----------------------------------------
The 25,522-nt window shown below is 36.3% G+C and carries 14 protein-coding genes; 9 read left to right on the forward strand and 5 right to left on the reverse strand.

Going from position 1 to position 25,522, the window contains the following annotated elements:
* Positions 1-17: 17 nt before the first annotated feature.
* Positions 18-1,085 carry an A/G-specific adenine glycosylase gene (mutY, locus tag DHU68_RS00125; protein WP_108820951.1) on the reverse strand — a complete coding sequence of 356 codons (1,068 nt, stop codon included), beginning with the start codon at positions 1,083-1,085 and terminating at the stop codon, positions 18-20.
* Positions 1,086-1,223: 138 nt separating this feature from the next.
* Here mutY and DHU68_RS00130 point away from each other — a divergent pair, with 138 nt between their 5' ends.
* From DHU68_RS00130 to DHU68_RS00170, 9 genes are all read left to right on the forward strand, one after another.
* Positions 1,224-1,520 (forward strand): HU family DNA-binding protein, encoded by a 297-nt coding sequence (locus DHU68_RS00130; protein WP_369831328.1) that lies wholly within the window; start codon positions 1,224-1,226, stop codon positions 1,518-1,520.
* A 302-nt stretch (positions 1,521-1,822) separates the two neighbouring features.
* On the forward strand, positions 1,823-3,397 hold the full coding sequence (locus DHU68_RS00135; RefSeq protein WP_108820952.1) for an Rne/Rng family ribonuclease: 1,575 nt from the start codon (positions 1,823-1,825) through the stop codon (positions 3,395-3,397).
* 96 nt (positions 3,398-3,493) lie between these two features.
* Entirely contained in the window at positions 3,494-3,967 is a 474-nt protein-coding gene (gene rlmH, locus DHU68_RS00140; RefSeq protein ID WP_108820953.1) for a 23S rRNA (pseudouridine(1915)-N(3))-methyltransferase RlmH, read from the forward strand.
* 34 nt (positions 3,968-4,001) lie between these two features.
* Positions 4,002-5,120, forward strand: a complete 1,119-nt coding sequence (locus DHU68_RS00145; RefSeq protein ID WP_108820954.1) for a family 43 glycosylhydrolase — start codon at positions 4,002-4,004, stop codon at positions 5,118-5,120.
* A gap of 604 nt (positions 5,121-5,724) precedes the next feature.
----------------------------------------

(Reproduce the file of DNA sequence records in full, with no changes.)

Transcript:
The 25,522-nt window shown below is 36.3% G+C and carries 14 protein-coding genes; 9 read left to right on the forward strand and 5 right to left on the reverse strand.

Going from position 1 to position 25,522, the window contains the following annotated elements:
* Positions 1-17: 17 nt before the first annotated feature.
* Positions 18-1,085 carry an A/G-specific adenine glycosylase gene (mutY, locus tag DHU68_RS00125; protein WP_108820951.1) on the reverse strand — a complete coding sequence of 356 codons (1,068 nt, stop codon included), beginning with the start codon at positions 1,083-1,085 and terminating at the stop codon, positions 18-20.
* Positions 1,086-1,223: 138 nt separating this feature from the next.
* Here mutY and DHU68_RS00130 point away from each other — a divergent pair, with 138 nt between their 5' ends.
* From DHU68_RS00130 to DHU68_RS00170, 9 genes are all read left to right on the forward strand, one after another.
* Positions 1,224-1,520 (forward strand): HU family DNA-binding protein, encoded by a 297-nt coding sequence (locus DHU68_RS00130; protein WP_369831328.1) that lies wholly within the window; start codon positions 1,224-1,226, stop codon positions 1,518-1,520.
* A 302-nt stretch (positions 1,521-1,822) separates the two neighbouring features.
* On the forward strand, positions 1,823-3,397 hold the full coding sequence (locus DHU68_RS00135; RefSeq protein WP_108820952.1) for an Rne/Rng family ribonuclease: 1,575 nt from the start codon (positions 1,823-1,825) through the stop codon (positions 3,395-3,397).
* 96 nt (positions 3,398-3,493) lie between these two features.
* Entirely contained in the window at positions 3,494-3,967 is a 474-nt protein-coding gene (gene rlmH, locus DHU68_RS00140; RefSeq protein ID WP_108820953.1) for a 23S rRNA (pseudouridine(1915)-N(3))-methyltransferase RlmH, read from the forward strand.
* 34 nt (positions 3,968-4,001) lie between these two features.
* Positions 4,002-5,120, forward strand: a complete 1,119-nt coding sequence (locus DHU68_RS00145; RefSeq protein ID WP_108820954.1) for a family 43 glycosylhydrolase — start codon at positions 4,002-4,004, stop codon at positions 5,118-5,120.
* A gap of 604 nt (positions 5,121-5,724) precedes the next feature.